The Sheriff’s office could use more space, and VSU would like a research center downtown. For context, videos of the other hearings, and the Committee’s report, see Courthouse Preservation Committee Meetings.Continue reading
Maybe Georgia should fund mental health facilities instead of local jails having to act as mental hospitals. On a positive note, Agriculture is an $81M industry in Lowndes County. Law, taxes, and education, in the second day which was only in the morning, of the three days of “Budget Hearings” which aren’t really hearings because nobody from the public can speak and they don’t have a budget to hear yet. See yesterday for the agenda. Here are links to videos of each item with some notes by Gretchen, followed by a video playlist. And one more day to go today. Continue reading
Lowndes County, an oasis of constitutional rights. Yes, really. Here’s video evidence. This kind of good news could do more to attract businesses here than many things the local powers that be are doing.
Carlos Miller wrote for Photography is Not a Crime 25 June 2014, Georgia Deputy Surprises us all by Respecting Constitution,
It started off with a federal protective service officer pulling up to Jeff Gray in a patrol car for taking pictures from a public sidewalk outside the Moody Air Force Base in Georgia Monday.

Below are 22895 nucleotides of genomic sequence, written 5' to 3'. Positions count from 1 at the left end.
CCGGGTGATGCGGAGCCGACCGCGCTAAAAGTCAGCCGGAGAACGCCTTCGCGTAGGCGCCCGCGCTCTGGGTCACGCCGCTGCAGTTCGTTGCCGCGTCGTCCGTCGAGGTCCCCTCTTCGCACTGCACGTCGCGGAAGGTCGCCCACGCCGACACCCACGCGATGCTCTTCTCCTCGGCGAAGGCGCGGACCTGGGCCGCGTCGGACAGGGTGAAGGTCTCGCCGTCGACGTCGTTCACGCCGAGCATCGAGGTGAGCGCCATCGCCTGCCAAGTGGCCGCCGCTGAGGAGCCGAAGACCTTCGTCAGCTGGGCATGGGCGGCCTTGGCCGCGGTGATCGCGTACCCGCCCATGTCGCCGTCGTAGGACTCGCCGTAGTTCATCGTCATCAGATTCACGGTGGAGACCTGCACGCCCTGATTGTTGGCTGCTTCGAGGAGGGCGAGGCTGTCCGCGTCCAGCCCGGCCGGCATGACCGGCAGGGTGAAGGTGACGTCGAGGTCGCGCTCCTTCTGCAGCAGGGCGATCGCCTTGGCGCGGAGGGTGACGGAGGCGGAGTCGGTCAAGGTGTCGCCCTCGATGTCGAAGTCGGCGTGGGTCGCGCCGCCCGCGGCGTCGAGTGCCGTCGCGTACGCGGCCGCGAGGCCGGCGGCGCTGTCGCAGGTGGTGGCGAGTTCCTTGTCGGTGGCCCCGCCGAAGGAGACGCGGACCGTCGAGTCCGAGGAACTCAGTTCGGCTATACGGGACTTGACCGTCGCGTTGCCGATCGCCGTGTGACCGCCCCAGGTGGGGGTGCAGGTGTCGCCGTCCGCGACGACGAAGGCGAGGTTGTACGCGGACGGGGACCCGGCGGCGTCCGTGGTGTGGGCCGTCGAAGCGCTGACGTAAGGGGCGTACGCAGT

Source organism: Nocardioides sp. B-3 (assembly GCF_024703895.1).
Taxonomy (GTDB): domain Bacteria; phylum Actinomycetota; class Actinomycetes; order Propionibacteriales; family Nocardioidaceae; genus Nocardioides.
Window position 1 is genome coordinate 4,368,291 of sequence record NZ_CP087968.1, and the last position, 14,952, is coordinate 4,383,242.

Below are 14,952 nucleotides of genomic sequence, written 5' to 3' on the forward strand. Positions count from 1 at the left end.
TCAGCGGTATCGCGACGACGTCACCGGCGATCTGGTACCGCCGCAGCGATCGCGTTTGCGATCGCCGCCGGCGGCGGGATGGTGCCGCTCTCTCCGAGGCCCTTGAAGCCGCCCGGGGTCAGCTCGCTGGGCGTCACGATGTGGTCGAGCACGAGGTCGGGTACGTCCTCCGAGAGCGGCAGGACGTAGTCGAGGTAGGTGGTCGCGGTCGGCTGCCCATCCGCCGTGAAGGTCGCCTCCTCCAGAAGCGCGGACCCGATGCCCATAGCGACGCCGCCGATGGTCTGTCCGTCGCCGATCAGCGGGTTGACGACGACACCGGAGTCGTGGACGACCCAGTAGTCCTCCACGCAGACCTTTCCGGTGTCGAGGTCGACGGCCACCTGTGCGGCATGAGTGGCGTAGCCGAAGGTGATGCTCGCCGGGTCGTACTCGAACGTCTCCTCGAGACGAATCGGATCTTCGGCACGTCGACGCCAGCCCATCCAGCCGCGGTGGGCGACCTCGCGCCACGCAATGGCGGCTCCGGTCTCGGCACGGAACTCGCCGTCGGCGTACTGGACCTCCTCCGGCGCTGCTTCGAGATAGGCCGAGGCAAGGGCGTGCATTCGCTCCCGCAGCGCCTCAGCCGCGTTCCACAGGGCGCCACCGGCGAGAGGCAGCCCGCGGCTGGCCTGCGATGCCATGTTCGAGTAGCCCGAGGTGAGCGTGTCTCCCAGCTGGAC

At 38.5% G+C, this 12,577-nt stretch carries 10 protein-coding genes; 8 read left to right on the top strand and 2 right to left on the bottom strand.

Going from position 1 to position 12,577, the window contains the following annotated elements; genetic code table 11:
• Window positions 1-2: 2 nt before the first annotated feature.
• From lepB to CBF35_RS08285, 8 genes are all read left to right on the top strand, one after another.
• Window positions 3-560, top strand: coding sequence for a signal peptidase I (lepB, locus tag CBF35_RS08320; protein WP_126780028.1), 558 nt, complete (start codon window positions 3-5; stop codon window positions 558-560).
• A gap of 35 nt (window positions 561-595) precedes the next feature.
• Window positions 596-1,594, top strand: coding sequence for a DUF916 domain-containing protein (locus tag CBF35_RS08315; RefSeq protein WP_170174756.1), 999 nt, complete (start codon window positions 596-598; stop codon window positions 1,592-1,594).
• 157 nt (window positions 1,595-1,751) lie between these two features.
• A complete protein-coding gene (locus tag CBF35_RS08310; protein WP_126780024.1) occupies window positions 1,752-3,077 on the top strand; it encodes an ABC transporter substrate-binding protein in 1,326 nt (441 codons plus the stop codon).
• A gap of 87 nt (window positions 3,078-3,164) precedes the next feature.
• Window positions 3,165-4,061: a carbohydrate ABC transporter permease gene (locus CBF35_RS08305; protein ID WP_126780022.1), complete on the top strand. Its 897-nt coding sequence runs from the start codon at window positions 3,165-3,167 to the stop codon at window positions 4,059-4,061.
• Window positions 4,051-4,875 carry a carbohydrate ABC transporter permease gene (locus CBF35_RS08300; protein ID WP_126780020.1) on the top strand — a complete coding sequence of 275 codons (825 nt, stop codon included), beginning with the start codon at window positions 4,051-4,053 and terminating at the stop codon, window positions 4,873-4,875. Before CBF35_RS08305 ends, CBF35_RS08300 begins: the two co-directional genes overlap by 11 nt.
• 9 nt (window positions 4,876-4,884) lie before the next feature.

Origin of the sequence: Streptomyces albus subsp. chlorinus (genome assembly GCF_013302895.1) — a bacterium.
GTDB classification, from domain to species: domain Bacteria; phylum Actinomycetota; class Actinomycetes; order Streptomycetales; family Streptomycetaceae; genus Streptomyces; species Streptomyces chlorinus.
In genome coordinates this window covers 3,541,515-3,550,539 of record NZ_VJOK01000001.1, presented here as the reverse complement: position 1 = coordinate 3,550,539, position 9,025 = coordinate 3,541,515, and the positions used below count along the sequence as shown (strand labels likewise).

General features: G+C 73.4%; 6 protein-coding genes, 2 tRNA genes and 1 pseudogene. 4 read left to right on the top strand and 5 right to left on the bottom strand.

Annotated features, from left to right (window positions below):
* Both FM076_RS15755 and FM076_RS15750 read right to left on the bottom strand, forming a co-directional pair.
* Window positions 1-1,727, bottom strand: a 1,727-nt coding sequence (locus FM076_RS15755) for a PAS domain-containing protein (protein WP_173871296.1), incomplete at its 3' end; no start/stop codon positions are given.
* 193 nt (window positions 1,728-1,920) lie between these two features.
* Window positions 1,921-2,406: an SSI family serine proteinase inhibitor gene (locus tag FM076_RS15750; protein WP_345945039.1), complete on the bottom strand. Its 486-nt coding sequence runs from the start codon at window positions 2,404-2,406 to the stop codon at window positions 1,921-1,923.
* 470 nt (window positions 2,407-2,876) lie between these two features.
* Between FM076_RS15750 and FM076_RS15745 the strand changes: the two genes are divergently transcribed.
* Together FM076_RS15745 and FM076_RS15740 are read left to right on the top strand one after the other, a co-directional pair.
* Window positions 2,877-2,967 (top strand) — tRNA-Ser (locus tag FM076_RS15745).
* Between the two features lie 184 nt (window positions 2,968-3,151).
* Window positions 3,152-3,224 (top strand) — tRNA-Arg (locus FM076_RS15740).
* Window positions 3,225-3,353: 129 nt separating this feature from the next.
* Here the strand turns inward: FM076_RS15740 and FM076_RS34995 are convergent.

Gray told the officer that he was photographing the railroad. But the cop had his doubts and accused him of photographing the entrance to the base — as if it would make any difference within the scopes of the law — and decided to call the local sheriff for backup.
When Gray tried to walk away, the cop informed he was being detained.
When Gray asked for his name and badge number, the cop informed Gray Continue reading
Who’s responsible for the recent partiality in budget reports? The newspaper, or its source of information, namely the county government at its secretive retreat on the Chairman’s private property that even the VDT reporter had trouble finding?
When the Coroner and the Sheriff (often at odds lately) agree that the VDT’s version of the county government’s remarks about their budgets was at best partial, where is the source of that partiality? Who’s responsible for budgeting for the county, reporter Matthew or editor Kay Harris or Dean Poling? Or is it the local government our taxes pay to do that job, namely the Lowndes County Commission and its staff, which is managed by County Manager Joe Pritchard?
Maybe somebody down at the county palace should, as Gretchen suggested recently, “check our work”.
Sheriff’s Response to “budget woes”
The Sheriff’s Office has received a lot of criticism in the last several months. It appears to be the fashionable thing these days and an easy target. Sheriff Prine did not receive an invitation to the Chairman’s personal property for a review of the county’s budget and criticism of the Sheriff’s budget in particular. There are some facts that have not been reported by the Valdosta Daily Times, which may or may not have been provided.